Muslims leaders have called a failing Muslim free schol a "national embarrassment" but said the scandal had been misreported by the press.
The devastating official Ofsted report slammed the Al-Madinah Islamic school in Derby for being "in chaos," amid accusations of introducing strict religious practices.
An inspection at the school , which is run by the Al-Madinah Education Trust, was brought forward after fears were raised over questionable teaching standards and allegations it has discriminated against female staff.
The Derby Telegraph reported that the chairman of the trustees, Shazia Parveen, will step down before the end of the year. The school must submit a plan to the Department of Education to prove they are fit to run the school, by next Friday.
In a statement read to reporters yesterday, Parveen said: "Over the last few years, I have sacrificed my own time, family and health for this noble cause – to help educate the children of our communities.
"Much has been said about our school. We, the governing body, have tried our best; we acknowledge the weaknesses within our school and have taken the DfE's recommendations very seriously.
"We are highly committed to delivering quality education in our school, a trust that we have taken from the community.
"Therefore, I plan to step down from my position as chairman of the governing body as soon as the transition is over and this is clearly for the best interests of our children.
"We are working on a transition strategy that will lead to a permanent long-term solution.
"This interim period will allow us the opportunity to restructure the trust, modify the governing body with people who bring varied skills equalled by having the interest of our children and their education, not self-interest at heart, all with a view to significantly raising the level of leadership and management at Al-Madinah School.
"In conclusion, we are ready to learn from our mistakes but not willing to fail our students."
Derby Jamia Mosque, the Pakistan Community Centre, Derby Islamic Centre and JET, a charity, said in a joint statement: "We believe the position of the trustees and the governing board has become untenable, the vision and principles on which they 'sold' the school to the parents, pupils, central government and the wider community have not been adhered to.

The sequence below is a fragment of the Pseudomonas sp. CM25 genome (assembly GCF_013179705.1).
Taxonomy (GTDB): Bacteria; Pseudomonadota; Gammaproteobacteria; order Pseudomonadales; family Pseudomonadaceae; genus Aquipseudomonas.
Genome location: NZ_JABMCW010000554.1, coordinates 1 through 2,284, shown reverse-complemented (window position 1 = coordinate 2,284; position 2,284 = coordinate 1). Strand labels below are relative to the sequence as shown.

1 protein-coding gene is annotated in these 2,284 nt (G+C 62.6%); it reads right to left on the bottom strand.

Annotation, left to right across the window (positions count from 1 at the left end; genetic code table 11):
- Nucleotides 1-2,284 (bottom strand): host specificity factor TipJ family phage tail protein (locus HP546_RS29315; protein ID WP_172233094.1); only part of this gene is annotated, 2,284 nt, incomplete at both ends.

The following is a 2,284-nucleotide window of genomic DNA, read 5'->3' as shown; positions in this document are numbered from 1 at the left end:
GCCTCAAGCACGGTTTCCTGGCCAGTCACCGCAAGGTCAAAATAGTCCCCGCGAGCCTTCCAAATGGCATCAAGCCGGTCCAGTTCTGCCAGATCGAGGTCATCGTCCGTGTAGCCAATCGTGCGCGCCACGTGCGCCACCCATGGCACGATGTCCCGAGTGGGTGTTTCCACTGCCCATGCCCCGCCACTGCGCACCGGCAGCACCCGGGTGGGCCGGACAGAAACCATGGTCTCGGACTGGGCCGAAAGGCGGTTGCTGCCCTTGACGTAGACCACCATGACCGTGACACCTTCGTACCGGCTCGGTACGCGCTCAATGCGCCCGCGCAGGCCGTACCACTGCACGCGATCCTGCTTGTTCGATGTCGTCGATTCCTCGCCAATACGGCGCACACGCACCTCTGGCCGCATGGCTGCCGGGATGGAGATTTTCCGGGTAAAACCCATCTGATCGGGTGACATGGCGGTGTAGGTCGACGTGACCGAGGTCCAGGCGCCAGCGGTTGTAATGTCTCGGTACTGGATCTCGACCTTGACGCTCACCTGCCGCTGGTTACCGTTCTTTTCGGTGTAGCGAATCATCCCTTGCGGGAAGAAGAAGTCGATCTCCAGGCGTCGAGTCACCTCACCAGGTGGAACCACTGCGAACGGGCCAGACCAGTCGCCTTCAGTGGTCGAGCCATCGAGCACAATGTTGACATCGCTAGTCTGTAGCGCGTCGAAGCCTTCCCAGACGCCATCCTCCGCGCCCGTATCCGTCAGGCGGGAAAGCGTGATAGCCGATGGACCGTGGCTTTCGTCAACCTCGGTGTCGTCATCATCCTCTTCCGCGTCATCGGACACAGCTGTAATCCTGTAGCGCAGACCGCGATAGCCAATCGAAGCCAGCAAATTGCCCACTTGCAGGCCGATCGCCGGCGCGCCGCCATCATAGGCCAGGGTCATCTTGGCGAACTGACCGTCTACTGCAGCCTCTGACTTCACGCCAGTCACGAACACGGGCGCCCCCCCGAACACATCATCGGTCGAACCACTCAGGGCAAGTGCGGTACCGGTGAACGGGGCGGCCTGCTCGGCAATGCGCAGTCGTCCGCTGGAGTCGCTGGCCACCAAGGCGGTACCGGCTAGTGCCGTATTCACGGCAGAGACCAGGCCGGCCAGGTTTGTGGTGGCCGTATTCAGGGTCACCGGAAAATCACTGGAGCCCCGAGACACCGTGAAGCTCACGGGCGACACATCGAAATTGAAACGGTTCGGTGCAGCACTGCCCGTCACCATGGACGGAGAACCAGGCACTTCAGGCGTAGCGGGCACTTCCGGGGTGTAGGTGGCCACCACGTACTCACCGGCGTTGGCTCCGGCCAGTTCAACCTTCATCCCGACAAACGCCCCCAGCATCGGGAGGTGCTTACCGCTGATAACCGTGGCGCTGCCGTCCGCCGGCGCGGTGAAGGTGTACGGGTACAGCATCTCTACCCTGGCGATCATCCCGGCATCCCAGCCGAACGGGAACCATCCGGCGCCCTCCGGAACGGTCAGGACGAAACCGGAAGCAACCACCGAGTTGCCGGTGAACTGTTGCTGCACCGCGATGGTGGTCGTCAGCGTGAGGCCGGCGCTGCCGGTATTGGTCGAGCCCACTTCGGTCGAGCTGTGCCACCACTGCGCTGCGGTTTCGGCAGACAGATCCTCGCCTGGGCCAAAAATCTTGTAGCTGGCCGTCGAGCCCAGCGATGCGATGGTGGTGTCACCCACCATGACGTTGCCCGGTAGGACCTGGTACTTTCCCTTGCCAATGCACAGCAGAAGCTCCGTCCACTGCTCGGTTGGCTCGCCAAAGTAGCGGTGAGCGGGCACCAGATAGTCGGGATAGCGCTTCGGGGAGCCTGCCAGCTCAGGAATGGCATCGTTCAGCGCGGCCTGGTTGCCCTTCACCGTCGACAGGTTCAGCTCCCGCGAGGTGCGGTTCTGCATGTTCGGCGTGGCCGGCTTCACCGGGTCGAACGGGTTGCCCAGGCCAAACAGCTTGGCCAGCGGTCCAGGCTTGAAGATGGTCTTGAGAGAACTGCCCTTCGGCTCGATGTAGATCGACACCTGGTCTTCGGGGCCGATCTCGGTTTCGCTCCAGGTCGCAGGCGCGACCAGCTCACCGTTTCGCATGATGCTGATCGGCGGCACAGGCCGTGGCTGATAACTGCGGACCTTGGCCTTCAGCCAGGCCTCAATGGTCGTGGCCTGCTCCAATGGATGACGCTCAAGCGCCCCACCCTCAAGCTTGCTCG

|As organisations that represent over 80% of the Pakistani Muslim Community in Derby, we strongly urge that the trustand governing body offer their resignations to the Department of Education; this would then allow the department to consider alternative options and ensure minimum disruption for the pupils.
"Though it has to be accepted that some of the national media reporting has been unfair, inaccurate and disproportionate, creating a negative image of the school.''
The Derby Community Education Forum. a group of concerned locals created in response to concerns about the school, said questions remain unanswered.
The group's chair Shaid Nazir said: “It is unacceptable for a school leadership to refuse to address questions from current and prospective parents, education professionals and concerned community members. The community had concerns over a year ago and the founders had refused to address them.
"We now demand that everything is conducted in a transparent manner, and the leadership address our questions otherwise step down. The school has become stigmatised and needs a new leadership, rebranding and collaborative partnerships with excellent schools if it is to survive.
“Children’s education will be irrevocably damaged should the school close. The community feels it has unecessarily been brought into disrepute - despite the fact that DCEF had identified serious concerns all of which have sadly come to pass as well as escalating them to the appropriate authorities over a year ago. The organisations who endorsed and supported the school application must explain why they did not carry out the necessary due diligence.”